Unions start campaign for recognition

Employees' leaders are targeting companies to persuade them to recognise unions in anticipation of laws planned by the Labour Party.

The main steel union ISTC, in partnership with other TUC affiliates, will begin the campaign today with Johnson Matthey of north London and Canadian company Co-Steel which has a plant at Sheerness in Kent.

Both companies have withdrawn recognition from unions - the only organisations in the steel and metals sector to do so - but both may have to reverse the decision should Labour be elected. Unions in other parts of industry are expected to adopt a similar strategy.

Tony Blair has pledged that businesses will be legally obliged to deal with unions where a majority of employees in a workplace vote for it. The ISTC claims majority membership at both plants. Albion Pressed Metals, part of the German Thyssens group, which has never recognised unions, will be next on the hit list.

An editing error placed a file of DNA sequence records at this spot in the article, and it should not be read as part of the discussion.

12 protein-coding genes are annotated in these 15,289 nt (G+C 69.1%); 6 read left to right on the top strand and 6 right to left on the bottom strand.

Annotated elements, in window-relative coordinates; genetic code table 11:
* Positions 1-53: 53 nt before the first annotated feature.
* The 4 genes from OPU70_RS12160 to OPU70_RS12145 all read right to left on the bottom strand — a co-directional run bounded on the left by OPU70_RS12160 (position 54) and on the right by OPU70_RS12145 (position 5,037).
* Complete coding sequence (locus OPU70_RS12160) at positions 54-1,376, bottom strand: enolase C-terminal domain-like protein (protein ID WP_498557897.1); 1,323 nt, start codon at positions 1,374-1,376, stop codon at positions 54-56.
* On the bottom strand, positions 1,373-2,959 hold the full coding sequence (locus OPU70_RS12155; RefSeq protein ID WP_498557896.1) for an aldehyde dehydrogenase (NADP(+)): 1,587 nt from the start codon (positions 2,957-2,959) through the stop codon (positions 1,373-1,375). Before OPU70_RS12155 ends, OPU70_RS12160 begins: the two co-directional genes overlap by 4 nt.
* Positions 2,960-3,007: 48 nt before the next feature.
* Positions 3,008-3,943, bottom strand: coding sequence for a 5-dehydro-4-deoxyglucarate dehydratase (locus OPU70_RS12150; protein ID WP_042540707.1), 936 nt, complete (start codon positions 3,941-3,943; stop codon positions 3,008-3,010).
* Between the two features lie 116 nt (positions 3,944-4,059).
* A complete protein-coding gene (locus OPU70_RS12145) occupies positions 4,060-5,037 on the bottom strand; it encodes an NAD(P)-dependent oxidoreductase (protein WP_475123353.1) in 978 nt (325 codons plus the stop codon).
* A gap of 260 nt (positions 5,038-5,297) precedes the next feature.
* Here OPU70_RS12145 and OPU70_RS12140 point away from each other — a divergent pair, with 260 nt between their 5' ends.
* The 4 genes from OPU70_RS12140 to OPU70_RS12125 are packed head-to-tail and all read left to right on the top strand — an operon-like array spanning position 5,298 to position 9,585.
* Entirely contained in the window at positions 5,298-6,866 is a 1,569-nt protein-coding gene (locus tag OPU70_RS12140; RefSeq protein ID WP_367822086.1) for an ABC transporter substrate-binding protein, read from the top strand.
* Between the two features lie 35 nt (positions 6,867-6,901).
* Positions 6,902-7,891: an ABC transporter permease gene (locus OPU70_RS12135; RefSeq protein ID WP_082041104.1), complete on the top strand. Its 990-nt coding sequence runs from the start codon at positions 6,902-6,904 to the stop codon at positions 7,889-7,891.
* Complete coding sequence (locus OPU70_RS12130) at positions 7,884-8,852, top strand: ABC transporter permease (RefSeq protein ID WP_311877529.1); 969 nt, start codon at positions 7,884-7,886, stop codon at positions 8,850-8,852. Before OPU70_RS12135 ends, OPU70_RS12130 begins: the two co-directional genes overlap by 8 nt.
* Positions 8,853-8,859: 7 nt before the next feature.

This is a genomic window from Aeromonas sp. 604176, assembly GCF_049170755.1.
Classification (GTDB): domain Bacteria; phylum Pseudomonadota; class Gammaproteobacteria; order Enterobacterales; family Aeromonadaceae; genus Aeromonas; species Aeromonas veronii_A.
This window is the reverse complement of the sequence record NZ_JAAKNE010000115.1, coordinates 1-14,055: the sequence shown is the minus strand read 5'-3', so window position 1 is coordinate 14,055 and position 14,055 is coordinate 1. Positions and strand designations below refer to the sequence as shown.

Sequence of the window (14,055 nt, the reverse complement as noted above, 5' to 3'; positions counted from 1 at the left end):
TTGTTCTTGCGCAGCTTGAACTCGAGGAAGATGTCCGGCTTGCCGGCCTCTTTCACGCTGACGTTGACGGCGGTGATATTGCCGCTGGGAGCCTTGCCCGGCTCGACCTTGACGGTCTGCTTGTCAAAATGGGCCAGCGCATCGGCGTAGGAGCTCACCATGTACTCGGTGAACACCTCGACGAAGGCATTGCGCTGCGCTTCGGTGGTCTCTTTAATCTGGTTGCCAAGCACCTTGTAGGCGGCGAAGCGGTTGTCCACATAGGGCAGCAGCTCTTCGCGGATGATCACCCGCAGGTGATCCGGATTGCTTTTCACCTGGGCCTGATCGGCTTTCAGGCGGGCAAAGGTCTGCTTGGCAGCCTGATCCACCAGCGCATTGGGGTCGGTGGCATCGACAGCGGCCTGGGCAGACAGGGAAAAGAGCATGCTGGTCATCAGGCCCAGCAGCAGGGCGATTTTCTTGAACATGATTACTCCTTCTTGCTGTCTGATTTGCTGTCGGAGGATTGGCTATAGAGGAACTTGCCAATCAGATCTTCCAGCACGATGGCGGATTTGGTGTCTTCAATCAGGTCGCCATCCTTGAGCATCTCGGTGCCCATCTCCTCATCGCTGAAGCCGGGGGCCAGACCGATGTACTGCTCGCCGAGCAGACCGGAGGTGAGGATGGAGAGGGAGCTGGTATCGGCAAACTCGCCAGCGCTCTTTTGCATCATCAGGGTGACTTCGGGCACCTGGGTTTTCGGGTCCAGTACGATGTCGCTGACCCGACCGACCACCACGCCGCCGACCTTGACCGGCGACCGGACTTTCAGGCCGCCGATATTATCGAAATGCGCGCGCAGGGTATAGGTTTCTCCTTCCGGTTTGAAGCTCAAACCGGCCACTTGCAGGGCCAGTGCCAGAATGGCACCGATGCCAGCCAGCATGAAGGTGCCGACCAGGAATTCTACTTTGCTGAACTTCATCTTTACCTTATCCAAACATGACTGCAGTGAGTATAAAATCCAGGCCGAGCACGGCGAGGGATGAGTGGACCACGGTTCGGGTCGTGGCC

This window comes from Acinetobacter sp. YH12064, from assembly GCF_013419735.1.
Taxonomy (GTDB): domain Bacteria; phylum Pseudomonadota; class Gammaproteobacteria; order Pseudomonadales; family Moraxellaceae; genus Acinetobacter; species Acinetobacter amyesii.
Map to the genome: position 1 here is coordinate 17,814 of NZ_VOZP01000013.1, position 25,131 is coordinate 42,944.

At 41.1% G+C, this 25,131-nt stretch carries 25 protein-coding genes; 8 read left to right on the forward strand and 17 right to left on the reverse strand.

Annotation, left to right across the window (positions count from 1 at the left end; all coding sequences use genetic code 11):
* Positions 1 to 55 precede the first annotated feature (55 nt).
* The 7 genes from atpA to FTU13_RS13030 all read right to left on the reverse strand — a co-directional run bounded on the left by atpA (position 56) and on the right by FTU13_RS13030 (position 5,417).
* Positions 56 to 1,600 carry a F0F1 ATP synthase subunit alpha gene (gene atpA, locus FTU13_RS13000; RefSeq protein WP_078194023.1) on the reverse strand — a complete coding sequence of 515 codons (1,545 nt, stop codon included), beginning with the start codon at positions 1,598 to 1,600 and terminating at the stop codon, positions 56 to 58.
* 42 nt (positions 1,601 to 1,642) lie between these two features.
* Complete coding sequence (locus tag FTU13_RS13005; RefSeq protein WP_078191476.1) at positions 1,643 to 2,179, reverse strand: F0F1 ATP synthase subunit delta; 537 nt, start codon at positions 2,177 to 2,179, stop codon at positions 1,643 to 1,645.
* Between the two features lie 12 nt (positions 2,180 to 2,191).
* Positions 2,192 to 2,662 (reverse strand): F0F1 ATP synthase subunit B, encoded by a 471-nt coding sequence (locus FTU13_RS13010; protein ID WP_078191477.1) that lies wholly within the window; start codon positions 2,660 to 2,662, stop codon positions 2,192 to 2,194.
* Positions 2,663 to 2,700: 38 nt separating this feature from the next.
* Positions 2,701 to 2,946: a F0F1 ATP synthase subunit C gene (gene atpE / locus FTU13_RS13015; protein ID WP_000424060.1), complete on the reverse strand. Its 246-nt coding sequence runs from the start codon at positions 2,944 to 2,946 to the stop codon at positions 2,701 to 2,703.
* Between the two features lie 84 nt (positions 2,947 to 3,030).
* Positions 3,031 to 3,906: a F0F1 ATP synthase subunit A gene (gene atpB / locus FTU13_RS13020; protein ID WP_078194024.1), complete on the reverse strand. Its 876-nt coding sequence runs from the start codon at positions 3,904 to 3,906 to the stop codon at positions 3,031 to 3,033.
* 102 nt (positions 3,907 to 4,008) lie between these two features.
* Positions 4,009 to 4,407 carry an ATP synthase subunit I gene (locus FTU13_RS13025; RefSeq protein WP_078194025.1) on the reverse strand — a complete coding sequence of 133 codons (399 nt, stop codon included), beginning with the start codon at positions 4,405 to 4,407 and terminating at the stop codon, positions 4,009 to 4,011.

Union officials at ISTC argue that the election of a Labour government in the spring is inevitable and that it makes sense for companies to deal with unions voluntarily rather be forced to do so after potentially acrimonious litigation. Union leaders argue that a similar approach was successfully adopted over European Works Councils where scores of companies established consultative procedures before a European directive was introduced on 22 September.